‘Shoot-Out At Sugar Creek’ Book Review By Ron Fortier

Shoot Out At Sugar Creek Book Review By Ron Fontier

SHOOT-OUT AT SUGAR CREEK
A Caleb York Western
By Mickey Spillane & Max Allan Collins
Kensington Books
Available April 27 – 2021
222 pages

The sixth chapter in the Caleb York series picks up where the fifth ended, with the people of Trinidad New Mexico dealing with the aftermath of the worst winter recorded in the west. Many of the local ranchers, having lost most of their stock, have packed up and left the territory, while Willa Cullen, owner of the big Bar-O, is struggling with a decimated herd and a lack of clean running water to support them. The only unfouled source is Sugar Creek which sits on neighboring Circle G land.

As the story opens, the once abandoned ranch is bought by a beautiful widow named Victoria Hammond, who entertains grandiose plans to become the richest, most powerful figure in the county. Events get off on less than desirable footing when Sheriff Caleb York is forced to shoot and kill Victoria’s youngest of three sons for raping and savagely beating a local working girl. Upon meeting the woman to respectfully report the circumstances of the shooting, York discovers that she has no intentions of allowing any other ranchers access to Sugar Creek. She is also planning on buying out Willa for pennies on the dollar. No stranger to past range wars, York finds himself in the precarious role of peace-keeper, between the woman he loves and the ambitious widow Hammond.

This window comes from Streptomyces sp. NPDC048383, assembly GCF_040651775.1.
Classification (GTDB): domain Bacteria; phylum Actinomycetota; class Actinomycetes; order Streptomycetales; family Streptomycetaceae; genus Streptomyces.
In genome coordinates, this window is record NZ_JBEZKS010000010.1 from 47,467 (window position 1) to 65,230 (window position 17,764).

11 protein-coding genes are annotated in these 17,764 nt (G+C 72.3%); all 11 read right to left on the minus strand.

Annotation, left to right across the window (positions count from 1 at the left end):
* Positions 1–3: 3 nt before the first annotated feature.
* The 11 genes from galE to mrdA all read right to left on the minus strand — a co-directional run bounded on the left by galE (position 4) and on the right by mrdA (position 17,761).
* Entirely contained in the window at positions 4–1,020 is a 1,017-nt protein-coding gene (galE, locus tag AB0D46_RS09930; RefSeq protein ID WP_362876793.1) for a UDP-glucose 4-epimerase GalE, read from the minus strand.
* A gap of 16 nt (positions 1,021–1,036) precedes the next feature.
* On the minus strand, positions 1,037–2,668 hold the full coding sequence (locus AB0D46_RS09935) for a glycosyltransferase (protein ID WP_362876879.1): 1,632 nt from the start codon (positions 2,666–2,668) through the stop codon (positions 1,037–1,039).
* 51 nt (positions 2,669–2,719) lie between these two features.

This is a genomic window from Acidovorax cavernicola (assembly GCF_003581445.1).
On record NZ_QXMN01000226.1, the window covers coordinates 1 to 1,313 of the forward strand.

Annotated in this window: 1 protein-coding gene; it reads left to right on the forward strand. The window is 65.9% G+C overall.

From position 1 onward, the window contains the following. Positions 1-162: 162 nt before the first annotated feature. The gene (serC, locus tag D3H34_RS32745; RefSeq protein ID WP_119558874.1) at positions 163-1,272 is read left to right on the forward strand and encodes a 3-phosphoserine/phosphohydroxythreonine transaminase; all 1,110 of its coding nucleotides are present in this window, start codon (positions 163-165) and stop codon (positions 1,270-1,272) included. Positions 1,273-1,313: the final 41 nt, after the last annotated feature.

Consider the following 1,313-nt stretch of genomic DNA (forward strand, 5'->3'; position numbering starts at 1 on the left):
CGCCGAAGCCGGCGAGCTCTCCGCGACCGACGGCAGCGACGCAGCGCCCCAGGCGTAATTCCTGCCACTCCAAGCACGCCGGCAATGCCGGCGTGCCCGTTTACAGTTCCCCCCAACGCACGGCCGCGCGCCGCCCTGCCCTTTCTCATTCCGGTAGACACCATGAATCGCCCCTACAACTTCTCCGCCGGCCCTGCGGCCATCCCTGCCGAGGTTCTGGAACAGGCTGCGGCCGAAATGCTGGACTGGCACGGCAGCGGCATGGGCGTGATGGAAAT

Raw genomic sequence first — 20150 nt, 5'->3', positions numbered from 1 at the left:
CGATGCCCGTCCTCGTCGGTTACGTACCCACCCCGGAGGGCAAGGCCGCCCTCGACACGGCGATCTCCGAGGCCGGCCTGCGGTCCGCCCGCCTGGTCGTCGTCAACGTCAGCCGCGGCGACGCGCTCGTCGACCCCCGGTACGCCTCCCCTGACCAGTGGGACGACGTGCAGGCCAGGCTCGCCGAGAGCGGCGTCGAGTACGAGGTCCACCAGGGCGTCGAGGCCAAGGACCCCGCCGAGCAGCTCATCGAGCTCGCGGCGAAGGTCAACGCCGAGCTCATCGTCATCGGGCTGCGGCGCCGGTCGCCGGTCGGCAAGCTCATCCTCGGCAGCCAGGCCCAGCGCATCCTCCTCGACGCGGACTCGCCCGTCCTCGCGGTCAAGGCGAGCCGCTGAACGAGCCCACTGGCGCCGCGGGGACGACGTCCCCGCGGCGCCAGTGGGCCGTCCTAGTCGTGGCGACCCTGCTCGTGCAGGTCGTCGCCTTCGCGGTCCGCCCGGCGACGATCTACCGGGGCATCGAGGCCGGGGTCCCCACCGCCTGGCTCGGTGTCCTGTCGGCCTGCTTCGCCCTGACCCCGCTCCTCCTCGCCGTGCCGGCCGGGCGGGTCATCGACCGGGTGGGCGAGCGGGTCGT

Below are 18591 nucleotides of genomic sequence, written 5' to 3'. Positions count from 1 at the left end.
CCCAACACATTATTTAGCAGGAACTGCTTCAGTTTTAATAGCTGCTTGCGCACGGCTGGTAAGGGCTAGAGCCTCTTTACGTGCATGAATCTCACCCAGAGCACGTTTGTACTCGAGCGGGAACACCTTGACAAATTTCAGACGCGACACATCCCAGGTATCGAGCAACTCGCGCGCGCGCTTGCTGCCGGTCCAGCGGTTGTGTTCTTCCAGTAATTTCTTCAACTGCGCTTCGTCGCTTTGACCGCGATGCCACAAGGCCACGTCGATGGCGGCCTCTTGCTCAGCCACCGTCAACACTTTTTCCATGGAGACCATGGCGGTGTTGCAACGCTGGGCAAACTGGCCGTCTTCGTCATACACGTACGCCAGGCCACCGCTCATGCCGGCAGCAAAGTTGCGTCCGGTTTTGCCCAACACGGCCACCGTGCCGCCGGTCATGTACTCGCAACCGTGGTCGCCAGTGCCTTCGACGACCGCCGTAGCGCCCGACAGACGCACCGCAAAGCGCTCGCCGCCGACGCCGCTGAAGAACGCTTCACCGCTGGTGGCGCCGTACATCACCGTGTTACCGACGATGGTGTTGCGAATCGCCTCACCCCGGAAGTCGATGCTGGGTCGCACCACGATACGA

Along about this time, we found ourselves musing over Collins’ ingenuous plot with its echoes of a several classic television settings. Thus far the adventures of Caleb York and Trinidad have seemed much like Matt Dillon in the popular Gunsmoke series. Whereas with this book, he offers up a dark-mirror image of another well known oater, The Big Valley; what with Victoria Barclay (note the same first name) and her three boys. That the two, York and Victoria Hammond are on a collision course is obvious from their first scene together. Then, in his usual masterful touch, Collins ups the ante and violence erupts quickly towards the tale’s second half leaving blisters on our fingers. We simply could not put it down. The end was so Mickey Spillane, it was eerie.

We’ve enjoyed all the Caleb York books but this one clearly stands out as a high mark. Nobody spins a yarn like Max Collins. Nobody.

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